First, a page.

Now, all of what I’ve read from China Miéville so far has been categorizable as fantasy (often with some SF or steampunk elements mixed in), and this particular novel won a ridiculous number of top awards for best novel in both the SF and fantasy fields, including a Hugo, a Locus Award, the Arthur C. Clarke award, and the World Fantasy Award. Just about the only one it didn’t win, apparently, is the Nebula Award, although it was nominated for a Nebula. So when I started reading it, I naturally assumed it was another fantasy novel, in which the two cities of the title—Beszel and Ul Qoma—occupy the same space in different dimensions, a la any number of other novels or, say, my short story “The Fold“; but as it turns out, China Miéville was up to something much more interesting in The City & the City. Beszel and Ul Qoma are not in different dimensions; they are literally in the same place. But if you’re “in” one city, you’re not allowed to even see people, places, or things that are in the other city, and you certainly can’t interact with them. The only way for someone in Beszel to interact with Ul Qoma, and vice-versa, is to go to what amounts to an armed checkpoint in the center of both cities and cross the “border”, at which point that person is now in the other city, and has to ignore (or “unsee”, in the parlance of the novel) everything in the city they just left. Failure to observe this unseeing puts you in what’s called Breach—that is, breaching the border between the cities—and liable for immediate arrest and detention by the authority that enforces this rule. This authority, also called Breach, amounts to a secret police cadre, of which everyone is justifiably terrified. If this puts you in mind of any number of real-life segregated societies, well, you’re not alone.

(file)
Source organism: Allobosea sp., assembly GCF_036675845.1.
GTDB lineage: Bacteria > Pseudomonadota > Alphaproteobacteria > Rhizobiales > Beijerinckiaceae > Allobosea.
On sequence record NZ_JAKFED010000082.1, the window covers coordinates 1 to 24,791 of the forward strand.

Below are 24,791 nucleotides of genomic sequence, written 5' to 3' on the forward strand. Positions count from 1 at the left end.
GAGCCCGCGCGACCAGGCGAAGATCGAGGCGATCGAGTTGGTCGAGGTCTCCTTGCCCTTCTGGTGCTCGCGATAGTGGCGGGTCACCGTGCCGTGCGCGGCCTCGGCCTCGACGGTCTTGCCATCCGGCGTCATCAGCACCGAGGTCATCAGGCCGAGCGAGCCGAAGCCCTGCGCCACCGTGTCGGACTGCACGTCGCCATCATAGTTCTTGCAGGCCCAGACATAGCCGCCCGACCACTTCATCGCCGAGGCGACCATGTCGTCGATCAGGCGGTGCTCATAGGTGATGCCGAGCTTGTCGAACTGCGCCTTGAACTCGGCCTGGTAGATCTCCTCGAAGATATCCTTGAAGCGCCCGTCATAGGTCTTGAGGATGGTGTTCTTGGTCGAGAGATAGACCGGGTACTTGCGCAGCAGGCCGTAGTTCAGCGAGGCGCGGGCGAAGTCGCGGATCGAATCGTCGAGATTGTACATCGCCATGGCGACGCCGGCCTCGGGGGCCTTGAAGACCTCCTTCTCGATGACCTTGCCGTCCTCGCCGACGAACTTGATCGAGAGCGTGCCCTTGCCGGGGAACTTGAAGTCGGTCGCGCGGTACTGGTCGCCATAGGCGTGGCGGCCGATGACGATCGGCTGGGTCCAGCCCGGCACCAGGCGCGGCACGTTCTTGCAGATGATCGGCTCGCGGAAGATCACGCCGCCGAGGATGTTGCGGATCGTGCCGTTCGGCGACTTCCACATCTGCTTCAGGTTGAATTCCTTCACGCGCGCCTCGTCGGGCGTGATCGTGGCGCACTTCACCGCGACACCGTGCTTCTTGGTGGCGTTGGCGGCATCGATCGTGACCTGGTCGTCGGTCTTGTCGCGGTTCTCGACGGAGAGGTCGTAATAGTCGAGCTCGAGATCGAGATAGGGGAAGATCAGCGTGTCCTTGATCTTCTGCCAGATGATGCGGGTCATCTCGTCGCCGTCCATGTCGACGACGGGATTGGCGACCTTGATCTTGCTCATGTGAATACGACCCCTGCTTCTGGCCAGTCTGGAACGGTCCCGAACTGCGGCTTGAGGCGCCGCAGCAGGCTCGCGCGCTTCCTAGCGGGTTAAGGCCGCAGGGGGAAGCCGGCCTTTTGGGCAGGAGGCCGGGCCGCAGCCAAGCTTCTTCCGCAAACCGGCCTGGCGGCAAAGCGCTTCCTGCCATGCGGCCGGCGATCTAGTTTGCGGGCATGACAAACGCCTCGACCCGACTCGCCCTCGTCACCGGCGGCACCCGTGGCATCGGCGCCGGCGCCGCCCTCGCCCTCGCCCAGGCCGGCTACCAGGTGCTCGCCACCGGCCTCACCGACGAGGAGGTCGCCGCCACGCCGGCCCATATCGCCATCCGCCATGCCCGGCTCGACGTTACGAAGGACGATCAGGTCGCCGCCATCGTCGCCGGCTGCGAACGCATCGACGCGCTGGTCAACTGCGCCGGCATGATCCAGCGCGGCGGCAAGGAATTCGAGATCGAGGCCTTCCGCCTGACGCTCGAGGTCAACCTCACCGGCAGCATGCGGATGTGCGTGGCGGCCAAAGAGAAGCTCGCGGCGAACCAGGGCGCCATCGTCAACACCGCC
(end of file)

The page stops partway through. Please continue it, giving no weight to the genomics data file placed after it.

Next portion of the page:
Anyway, that’s all background. The actual plot of The City & the City involves the murder of a woman whose body is found dumped in Beszel, but who, investigation reveals, resided in Ul Qoma. If you murder someone in Ul Qoma and dump them in Beszel that is—you guessed it!—Breach, and so the investigating detective attempts to hand the case over to Breach, only to be thwarted when surveillance footage surfaces that shows a vehicle carrying the victim crossing the checkpoint legally. So there’s a murder, but there’s no Breach. And because only highly-placed officials could have access to the surveillance video, it’s immediately obvious to the investigators that somebody does not want the crime solved, and that they’re being set up to fail:
“This is bullshit. We’ve been screwed.”China Mieville, The City and the City
“It is bullshit, he tells me,” Gadlem said to the world. “He tells me we’ve been screwed.”
“We’ve been screwed, sir. We need Breach. How the hell are we supposed to do this? Someone somewhere is trying to freeze this where it stands.”
“We’ve been screwed he tells me, and I note he tells me so as if I am disagreeing with him. Which when last I looked I was not doing.”
“Seriously what …”
“In fact it could be said I agree with him on a startling scale. Of course we’ve been screwed, Borlú. Stop spinning like a drunk dog. What do you want me to say? Yes, yes, yes this is bullshit; yes someone has done this to us. What would you have me do?”
“Something! There must be something. We could appeal …”